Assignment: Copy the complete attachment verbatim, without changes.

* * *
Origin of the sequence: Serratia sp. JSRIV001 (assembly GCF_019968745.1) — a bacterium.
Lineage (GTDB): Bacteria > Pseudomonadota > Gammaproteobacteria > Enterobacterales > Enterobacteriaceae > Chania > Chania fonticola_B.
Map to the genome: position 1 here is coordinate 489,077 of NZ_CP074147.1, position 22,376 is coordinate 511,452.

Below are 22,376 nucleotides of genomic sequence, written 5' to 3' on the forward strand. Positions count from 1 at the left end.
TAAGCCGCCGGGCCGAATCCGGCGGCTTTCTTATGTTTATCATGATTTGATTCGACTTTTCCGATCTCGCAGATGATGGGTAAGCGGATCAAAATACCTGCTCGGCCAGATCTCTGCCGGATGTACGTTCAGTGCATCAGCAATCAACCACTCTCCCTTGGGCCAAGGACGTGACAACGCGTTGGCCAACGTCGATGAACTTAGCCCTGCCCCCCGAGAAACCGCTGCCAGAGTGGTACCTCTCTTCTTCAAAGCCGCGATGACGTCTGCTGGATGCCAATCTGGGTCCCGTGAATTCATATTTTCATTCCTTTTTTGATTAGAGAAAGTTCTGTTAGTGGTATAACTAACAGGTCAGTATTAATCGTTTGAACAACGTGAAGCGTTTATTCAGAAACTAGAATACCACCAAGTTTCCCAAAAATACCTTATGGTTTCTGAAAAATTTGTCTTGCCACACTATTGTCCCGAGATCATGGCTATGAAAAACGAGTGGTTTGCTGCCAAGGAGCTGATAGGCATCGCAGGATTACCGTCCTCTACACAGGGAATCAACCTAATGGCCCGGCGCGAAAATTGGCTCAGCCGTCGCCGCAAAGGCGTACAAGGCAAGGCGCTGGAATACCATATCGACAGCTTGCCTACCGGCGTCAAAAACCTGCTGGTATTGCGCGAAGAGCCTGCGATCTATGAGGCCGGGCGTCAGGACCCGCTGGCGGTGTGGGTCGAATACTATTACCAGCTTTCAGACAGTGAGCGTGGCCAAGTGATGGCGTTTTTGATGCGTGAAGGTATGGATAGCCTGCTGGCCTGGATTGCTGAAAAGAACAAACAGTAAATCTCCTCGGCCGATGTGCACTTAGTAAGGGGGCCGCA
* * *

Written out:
Origin of the sequence: Serratia sp. JSRIV001 (assembly GCF_019968745.1) — a bacterium.
Lineage (GTDB): Bacteria > Pseudomonadota > Gammaproteobacteria > Enterobacterales > Enterobacteriaceae > Chania > Chania fonticola_B.
Map to the genome: position 1 here is coordinate 489,077 of NZ_CP074147.1, position 22,376 is coordinate 511,452.

Below are 22,376 nucleotides of genomic sequence, written 5' to 3' on the forward strand. Positions count from 1 at the left end.
TAAGCCGCCGGGCCGAATCCGGCGGCTTTCTTATGTTTATCATGATTTGATTCGACTTTTCCGATCTCGCAGATGATGGGTAAGCGGATCAAAATACCTGCTCGGCCAGATCTCTGCCGGATGTACGTTCAGTGCATCAGCAATCAACCACTCTCCCTTGGGCCAAGGACGTGACAACGCGTTGGCCAACGTCGATGAACTTAGCCCTGCCCCCCGAGAAACCGCTGCCAGAGTGGTACCTCTCTTCTTCAAAGCCGCGATGACGTCTGCTGGATGCCAATCTGGGTCCCGTGAATTCATATTTTCATTCCTTTTTTGATTAGAGAAAGTTCTGTTAGTGGTATAACTAACAGGTCAGTATTAATCGTTTGAACAACGTGAAGCGTTTATTCAGAAACTAGAATACCACCAAGTTTCCCAAAAATACCTTATGGTTTCTGAAAAATTTGTCTTGCCACACTATTGTCCCGAGATCATGGCTATGAAAAACGAGTGGTTTGCTGCCAAGGAGCTGATAGGCATCGCAGGATTACCGTCCTCTACACAGGGAATCAACCTAATGGCCCGGCGCGAAAATTGGCTCAGCCGTCGCCGCAAAGGCGTACAAGGCAAGGCGCTGGAATACCATATCGACAGCTTGCCTACCGGCGTCAAAAACCTGCTGGTATTGCGCGAAGAGCCTGCGATCTATGAGGCCGGGCGTCAGGACCCGCTGGCGGTGTGGGTCGAATACTATTACCAGCTTTCAGACAGTGAGCGTGGCCAAGTGATGGCGTTTTTGATGCGTGAAGGTATGGATAGCCTGCTGGCCTGGATTGCTGAAAAGAACAAACAGTAAATCTCCTCGGCCGATGTGCACTTAGTAAGGGGGCCGCA